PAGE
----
The saying “Grass is always greener on the other side,” is not always true. Sometimes, the grass on the other side is quite brown.
Two bachelor friends, tired of their white collar existences, quit their jobs, sold their houses and together began to travel the world.
They had already passed through most of the world’s continents when they came to a small village. There they saw a young girl, drawing water at a well. They stopped to watch her.
“Look at that child,” said one. “Every day is the same for her. She has to work hard to eat. She will never experience what we have: never see Rome, or New York, or Tokyo. All she knows are these trees, this village, and these fields.”
“What a boring life,” agreed the other.
They moved on.
That night, the girl told her brother about the strangers she had seen who had stopped to watch her. “Where are they from?” she asked.
“Far away,” he replied.
“Why are they here?”
“To look at our village.”
The little girl stared at him. “Just to look?”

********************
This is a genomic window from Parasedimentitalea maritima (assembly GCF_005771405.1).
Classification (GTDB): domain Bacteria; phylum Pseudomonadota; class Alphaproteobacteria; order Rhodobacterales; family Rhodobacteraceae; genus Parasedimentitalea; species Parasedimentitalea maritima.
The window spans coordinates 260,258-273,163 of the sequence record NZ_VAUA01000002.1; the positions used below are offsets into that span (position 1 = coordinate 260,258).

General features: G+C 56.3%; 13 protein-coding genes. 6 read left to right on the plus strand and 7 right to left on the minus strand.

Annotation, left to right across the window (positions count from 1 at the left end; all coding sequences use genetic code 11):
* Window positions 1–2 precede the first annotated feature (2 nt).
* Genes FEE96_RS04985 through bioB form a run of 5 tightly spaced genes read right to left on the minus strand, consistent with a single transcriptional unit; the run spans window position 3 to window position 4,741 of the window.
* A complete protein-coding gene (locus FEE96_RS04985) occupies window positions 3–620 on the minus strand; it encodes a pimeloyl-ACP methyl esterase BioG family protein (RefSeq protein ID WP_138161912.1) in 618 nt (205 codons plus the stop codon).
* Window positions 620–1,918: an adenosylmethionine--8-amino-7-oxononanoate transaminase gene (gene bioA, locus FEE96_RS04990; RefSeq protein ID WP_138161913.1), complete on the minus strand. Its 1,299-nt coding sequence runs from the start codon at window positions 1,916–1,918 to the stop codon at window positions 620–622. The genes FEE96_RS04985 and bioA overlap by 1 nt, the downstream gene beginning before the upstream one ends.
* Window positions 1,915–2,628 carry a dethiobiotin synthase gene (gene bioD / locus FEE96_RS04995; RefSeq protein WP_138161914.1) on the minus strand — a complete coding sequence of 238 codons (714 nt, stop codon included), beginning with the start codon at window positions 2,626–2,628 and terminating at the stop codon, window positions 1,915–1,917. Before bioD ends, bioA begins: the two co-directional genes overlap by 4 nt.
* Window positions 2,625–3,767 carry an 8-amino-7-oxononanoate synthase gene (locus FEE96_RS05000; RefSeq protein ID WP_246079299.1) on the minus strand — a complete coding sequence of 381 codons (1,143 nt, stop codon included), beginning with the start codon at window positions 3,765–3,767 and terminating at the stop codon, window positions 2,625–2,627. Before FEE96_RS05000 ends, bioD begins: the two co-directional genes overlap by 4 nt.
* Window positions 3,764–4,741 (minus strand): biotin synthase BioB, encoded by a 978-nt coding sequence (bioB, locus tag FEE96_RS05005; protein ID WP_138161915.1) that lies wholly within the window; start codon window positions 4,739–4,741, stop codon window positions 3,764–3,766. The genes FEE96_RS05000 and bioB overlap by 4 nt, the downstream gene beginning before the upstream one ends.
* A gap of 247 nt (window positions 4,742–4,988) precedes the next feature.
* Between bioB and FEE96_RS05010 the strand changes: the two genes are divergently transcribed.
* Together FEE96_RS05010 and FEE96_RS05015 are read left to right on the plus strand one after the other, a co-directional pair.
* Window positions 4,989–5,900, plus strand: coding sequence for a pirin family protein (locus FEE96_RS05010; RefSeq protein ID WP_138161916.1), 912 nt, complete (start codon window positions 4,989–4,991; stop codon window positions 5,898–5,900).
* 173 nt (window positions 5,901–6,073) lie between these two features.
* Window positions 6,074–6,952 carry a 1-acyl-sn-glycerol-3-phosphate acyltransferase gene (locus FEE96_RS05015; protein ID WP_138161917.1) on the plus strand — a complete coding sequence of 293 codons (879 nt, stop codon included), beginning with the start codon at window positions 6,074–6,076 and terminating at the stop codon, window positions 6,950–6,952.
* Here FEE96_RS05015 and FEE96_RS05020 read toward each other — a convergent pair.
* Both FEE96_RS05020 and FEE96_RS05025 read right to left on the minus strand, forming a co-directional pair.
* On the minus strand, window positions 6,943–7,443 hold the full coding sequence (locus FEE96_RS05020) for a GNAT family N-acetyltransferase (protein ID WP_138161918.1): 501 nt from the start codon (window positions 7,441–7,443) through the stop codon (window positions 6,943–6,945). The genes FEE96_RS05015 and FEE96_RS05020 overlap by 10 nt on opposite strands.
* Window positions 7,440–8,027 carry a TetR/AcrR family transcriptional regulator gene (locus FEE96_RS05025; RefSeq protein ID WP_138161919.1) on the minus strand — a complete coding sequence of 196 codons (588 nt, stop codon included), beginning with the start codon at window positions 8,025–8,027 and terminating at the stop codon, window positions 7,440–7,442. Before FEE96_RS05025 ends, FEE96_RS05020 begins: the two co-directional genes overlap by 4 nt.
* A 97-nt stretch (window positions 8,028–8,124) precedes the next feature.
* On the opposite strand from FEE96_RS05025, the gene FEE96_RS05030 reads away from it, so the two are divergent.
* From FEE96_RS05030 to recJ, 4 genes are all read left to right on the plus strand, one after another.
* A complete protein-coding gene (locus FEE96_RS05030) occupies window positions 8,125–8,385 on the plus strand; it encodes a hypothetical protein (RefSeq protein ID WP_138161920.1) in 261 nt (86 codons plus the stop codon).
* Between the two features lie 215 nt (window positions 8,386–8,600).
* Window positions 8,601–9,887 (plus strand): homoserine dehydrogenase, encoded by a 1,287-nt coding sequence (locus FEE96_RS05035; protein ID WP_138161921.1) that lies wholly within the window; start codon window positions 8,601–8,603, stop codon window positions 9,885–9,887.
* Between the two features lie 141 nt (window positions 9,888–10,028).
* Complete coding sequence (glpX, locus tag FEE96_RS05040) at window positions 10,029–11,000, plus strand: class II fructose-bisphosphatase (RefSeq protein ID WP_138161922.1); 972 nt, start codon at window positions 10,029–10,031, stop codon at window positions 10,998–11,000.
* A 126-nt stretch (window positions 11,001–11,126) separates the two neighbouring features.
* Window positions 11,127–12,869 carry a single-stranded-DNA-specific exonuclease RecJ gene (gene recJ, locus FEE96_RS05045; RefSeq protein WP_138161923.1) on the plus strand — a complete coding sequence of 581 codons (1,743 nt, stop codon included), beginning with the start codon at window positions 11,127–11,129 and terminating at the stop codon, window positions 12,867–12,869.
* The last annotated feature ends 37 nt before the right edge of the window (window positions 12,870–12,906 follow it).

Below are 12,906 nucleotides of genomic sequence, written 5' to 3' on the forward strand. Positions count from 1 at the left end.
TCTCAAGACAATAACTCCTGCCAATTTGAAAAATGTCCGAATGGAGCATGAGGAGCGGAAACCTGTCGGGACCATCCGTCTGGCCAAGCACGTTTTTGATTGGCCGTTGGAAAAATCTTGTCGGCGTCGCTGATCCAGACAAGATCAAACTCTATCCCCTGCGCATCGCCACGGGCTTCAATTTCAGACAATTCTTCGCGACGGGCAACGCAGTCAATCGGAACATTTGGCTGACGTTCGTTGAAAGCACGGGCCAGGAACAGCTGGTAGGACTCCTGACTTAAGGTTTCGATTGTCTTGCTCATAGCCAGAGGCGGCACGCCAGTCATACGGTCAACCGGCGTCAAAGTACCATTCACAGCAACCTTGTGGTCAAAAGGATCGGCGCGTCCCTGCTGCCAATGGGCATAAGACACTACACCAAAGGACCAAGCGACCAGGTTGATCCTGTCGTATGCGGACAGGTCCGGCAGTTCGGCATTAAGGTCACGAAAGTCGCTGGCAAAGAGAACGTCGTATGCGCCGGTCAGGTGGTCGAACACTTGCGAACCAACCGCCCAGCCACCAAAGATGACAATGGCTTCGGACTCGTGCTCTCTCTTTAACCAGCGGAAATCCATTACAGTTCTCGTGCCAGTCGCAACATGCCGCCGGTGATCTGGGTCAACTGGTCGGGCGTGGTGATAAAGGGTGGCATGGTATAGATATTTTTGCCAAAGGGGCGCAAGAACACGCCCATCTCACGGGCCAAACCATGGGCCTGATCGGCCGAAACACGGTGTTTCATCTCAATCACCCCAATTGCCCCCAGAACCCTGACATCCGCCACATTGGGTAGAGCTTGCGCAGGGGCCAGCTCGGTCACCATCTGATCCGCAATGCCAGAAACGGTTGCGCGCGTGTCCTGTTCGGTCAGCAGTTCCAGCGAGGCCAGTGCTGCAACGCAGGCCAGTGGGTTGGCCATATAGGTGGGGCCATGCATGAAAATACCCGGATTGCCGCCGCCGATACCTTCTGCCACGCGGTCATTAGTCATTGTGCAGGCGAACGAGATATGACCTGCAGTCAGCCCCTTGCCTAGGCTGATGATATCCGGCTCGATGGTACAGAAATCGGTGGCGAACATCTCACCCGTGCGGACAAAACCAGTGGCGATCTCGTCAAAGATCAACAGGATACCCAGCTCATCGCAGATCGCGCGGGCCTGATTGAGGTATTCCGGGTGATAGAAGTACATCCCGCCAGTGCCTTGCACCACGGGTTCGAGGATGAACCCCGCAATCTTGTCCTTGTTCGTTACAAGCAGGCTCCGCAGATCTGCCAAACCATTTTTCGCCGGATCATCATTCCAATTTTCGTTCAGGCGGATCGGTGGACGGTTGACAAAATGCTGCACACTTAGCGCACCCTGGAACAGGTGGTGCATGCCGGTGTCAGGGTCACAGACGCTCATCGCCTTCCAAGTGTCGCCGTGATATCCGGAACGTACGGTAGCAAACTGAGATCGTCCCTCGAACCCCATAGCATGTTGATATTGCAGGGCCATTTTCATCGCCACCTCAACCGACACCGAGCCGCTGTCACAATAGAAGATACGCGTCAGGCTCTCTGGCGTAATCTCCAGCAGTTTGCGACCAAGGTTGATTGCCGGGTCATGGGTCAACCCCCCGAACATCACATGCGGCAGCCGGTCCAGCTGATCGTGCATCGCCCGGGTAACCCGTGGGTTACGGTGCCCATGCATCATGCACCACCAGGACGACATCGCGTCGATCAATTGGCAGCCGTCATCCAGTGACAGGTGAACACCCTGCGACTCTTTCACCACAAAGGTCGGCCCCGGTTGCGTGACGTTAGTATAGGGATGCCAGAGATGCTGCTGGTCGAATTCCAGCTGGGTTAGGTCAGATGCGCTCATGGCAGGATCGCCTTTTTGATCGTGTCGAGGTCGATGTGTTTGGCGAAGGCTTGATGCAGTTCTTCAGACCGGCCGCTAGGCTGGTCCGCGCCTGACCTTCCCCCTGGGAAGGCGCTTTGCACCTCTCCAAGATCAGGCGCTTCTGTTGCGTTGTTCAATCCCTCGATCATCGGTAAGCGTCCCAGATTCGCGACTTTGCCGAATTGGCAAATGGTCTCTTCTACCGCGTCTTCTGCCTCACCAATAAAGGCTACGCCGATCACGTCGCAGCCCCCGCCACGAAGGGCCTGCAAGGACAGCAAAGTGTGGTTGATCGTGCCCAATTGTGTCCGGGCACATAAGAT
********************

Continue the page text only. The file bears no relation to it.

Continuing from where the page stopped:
“Who knows? But they have been looking at too many villages to count, for many planting seasons now. One of them told me so.”
Now came a torrent of questions from the girl: “Where are their fields? Who is digging them? Where are their wives and children? Where are their cattle or pigs? Who is caring for them? Where are their families, and who is caring for their relatives?”
“I…. don’t think they have any of those things,” the brother replied, with some uncertainty. “Not from what they told me.”
The girl propped her chin on her knees. She thought hard, and flicked away an ant that had begun the arduous climb up her shin. Finally, she spoke;
“So they spend their whole lives looking. Why, they are like stupid children that go to each house in the village to see and smell what the mothers are cooking, but never come home to take in their hands the plate their own mother has prepared for them.”
The brother laughed, slapping his thigh in agreement. “You’re right. How ridiculous their life is!”
“And how hungry they must be,” said the girl, also laughing.
So, reader, is it better to be ridiculous, or to be boring?
Some travel the world and end up not a wit wiser. Some become wise without leaving their own village.
It is what you know, and not what you doubt, that makes a man wise.
And doesn’t that have something to do with happiness?